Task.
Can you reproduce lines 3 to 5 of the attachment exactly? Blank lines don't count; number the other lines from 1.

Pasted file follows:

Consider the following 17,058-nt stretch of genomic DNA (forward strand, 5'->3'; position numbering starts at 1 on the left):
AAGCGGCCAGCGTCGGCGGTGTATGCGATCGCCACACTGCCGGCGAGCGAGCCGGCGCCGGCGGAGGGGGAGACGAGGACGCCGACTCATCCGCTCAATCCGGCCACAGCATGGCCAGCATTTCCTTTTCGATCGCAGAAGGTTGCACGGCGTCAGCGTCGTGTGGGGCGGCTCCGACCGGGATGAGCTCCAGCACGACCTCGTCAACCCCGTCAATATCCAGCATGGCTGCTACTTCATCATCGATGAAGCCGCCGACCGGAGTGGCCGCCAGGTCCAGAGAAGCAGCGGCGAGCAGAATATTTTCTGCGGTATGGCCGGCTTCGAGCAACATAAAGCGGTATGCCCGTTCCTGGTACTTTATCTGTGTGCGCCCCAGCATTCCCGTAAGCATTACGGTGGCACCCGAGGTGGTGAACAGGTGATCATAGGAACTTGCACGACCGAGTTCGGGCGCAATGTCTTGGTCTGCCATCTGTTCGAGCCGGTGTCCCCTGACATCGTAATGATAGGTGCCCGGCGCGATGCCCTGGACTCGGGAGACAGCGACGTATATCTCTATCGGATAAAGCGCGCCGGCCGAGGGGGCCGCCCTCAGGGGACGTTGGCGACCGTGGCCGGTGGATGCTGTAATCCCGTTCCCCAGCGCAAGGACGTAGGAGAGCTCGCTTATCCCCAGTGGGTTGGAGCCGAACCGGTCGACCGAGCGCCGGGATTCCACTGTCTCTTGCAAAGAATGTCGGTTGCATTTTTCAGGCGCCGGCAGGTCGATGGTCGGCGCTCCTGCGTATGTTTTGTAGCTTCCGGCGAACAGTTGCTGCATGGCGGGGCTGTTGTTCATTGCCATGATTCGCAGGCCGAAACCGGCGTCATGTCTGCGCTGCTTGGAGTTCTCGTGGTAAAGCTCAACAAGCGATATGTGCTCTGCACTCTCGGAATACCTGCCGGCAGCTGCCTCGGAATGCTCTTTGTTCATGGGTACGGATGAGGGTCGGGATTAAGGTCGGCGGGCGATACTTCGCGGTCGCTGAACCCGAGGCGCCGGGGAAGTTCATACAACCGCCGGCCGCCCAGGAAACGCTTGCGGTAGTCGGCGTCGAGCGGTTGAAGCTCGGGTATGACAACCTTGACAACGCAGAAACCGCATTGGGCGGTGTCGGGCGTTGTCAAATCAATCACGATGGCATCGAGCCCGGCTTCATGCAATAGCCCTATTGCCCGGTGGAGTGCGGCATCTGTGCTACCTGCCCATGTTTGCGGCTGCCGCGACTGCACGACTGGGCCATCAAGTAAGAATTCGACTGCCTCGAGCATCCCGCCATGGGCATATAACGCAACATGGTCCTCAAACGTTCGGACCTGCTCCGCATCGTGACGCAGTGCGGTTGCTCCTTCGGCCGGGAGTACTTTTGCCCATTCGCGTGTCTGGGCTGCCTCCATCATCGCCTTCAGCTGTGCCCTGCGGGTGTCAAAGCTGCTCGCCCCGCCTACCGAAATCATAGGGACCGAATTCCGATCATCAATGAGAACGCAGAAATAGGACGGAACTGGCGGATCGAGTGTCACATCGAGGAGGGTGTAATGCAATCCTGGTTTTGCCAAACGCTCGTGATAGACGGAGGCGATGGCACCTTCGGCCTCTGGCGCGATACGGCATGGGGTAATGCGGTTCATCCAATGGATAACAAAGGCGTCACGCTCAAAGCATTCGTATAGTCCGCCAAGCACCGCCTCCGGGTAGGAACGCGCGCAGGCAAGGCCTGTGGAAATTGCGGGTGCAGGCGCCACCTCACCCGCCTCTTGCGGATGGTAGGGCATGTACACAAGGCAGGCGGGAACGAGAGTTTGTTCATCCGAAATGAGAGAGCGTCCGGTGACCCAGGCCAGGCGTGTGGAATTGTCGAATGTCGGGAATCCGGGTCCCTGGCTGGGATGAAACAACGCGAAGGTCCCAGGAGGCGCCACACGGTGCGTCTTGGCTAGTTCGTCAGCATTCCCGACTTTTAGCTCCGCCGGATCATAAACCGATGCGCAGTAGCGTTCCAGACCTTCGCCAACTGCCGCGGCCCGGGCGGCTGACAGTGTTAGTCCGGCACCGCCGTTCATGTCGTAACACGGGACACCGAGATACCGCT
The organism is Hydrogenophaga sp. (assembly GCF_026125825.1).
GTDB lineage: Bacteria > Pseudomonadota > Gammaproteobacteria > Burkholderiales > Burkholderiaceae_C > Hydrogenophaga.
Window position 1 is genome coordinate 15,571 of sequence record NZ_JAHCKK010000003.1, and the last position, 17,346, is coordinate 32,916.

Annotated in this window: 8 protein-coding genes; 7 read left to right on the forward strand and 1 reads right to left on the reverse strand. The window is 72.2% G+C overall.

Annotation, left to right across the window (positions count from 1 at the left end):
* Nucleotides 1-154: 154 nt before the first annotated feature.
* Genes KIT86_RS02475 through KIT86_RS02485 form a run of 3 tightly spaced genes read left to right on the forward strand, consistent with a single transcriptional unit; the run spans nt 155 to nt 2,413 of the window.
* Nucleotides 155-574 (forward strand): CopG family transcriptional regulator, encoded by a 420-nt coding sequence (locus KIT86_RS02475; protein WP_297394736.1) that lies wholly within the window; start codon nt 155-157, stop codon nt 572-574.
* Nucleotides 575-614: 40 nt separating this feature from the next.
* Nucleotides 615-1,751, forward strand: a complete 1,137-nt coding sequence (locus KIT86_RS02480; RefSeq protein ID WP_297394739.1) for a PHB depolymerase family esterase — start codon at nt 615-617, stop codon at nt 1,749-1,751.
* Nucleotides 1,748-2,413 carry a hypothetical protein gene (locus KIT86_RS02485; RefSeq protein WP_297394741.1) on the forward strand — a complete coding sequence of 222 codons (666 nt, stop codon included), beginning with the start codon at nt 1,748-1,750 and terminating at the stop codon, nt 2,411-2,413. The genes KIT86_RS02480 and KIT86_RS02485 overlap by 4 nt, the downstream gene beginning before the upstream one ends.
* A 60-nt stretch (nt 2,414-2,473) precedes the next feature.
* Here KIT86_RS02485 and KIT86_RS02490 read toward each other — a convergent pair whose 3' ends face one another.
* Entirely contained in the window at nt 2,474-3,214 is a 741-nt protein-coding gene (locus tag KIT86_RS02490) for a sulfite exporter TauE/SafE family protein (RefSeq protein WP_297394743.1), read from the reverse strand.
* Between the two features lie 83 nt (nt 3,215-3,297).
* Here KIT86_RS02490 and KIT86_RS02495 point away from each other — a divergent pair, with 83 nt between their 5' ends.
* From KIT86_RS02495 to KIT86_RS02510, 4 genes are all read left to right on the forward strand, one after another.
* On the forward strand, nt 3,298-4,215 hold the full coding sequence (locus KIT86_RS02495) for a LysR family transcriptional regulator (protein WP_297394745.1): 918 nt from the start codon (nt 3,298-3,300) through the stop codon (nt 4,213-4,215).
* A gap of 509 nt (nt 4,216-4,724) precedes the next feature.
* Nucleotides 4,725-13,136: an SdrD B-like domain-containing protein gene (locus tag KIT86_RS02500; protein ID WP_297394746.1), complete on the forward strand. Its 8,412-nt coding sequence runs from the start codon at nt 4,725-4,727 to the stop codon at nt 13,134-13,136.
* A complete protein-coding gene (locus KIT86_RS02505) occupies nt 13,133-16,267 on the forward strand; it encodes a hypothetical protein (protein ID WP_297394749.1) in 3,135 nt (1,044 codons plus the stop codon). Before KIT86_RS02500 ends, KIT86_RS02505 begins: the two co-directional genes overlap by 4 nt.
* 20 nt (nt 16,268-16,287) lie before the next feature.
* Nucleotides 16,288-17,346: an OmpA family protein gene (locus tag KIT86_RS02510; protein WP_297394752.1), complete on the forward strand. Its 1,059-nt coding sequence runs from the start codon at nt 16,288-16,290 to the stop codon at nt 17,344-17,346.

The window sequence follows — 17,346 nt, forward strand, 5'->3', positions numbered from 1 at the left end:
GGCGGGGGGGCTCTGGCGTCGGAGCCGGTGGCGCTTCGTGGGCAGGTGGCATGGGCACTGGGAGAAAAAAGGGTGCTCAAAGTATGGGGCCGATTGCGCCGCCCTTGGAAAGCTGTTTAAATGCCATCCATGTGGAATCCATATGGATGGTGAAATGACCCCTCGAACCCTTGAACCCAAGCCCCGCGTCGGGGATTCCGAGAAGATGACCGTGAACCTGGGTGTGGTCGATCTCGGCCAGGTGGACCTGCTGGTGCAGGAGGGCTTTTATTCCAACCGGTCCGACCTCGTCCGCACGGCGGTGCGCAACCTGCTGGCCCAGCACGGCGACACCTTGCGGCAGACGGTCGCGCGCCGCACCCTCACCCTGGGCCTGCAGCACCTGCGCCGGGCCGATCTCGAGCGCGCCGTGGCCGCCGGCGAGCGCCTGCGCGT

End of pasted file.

The organism is Hydrogenophaga sp. (assembly GCF_026125825.1).
GTDB lineage: Bacteria > Pseudomonadota > Gammaproteobacteria > Burkholderiales > Burkholderiaceae_C > Hydrogenophaga.
Window position 1 is genome coordinate 15,571 of sequence record NZ_JAHCKK010000003.1, and the last position, 17,346, is coordinate 32,916.